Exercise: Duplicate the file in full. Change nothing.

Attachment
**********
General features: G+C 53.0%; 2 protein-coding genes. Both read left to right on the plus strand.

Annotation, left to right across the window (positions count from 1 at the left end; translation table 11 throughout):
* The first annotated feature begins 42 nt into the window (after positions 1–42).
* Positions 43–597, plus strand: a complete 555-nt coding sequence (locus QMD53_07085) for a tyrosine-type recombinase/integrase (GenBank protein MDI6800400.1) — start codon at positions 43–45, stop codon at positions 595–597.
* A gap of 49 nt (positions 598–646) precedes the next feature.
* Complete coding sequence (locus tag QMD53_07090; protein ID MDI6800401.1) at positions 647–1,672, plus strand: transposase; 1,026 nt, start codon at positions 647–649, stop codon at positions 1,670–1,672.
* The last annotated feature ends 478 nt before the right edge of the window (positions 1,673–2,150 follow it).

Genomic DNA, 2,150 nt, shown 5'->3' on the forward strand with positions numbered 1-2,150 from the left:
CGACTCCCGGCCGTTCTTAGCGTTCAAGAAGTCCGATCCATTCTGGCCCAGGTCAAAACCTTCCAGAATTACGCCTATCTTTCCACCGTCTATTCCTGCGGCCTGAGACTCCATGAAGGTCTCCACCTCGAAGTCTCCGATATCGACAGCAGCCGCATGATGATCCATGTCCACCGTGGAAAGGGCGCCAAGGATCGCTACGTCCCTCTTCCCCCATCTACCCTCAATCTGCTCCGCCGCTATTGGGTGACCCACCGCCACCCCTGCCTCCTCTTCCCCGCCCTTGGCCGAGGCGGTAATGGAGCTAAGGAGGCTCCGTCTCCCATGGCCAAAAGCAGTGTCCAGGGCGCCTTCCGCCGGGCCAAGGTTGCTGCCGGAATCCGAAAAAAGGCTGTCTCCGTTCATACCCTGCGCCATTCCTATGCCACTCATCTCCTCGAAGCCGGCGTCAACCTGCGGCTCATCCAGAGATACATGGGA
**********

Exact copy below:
General features: G+C 53.0%; 2 protein-coding genes. Both read left to right on the plus strand.

Annotation, left to right across the window (positions count from 1 at the left end; translation table 11 throughout):
* The first annotated feature begins 42 nt into the window (after positions 1–42).
* Positions 43–597, plus strand: a complete 555-nt coding sequence (locus QMD53_07085) for a tyrosine-type recombinase/integrase (GenBank protein MDI6800400.1) — start codon at positions 43–45, stop codon at positions 595–597.
* A gap of 49 nt (positions 598–646) precedes the next feature.
* Complete coding sequence (locus tag QMD53_07090; protein ID MDI6800401.1) at positions 647–1,672, plus strand: transposase; 1,026 nt, start codon at positions 647–649, stop codon at positions 1,670–1,672.
* The last annotated feature ends 478 nt before the right edge of the window (positions 1,673–2,150 follow it).

Genomic DNA, 2,150 nt, shown 5'->3' on the forward strand with positions numbered 1-2,150 from the left:
CGACTCCCGGCCGTTCTTAGCGTTCAAGAAGTCCGATCCATTCTGGCCCAGGTCAAAACCTTCCAGAATTACGCCTATCTTTCCACCGTCTATTCCTGCGGCCTGAGACTCCATGAAGGTCTCCACCTCGAAGTCTCCGATATCGACAGCAGCCGCATGATGATCCATGTCCACCGTGGAAAGGGCGCCAAGGATCGCTACGTCCCTCTTCCCCCATCTACCCTCAATCTGCTCCGCCGCTATTGGGTGACCCACCGCCACCCCTGCCTCCTCTTCCCCGCCCTTGGCCGAGGCGGTAATGGAGCTAAGGAGGCTCCGTCTCCCATGGCCAAAAGCAGTGTCCAGGGCGCCTTCCGCCGGGCCAAGGTTGCTGCCGGAATCCGAAAAAAGGCTGTCTCCGTTCATACCCTGCGCCATTCCTATGCCACTCATCTCCTCGAAGCCGGCGTCAACCTGCGGCTCATCCAGAGATACATGGGA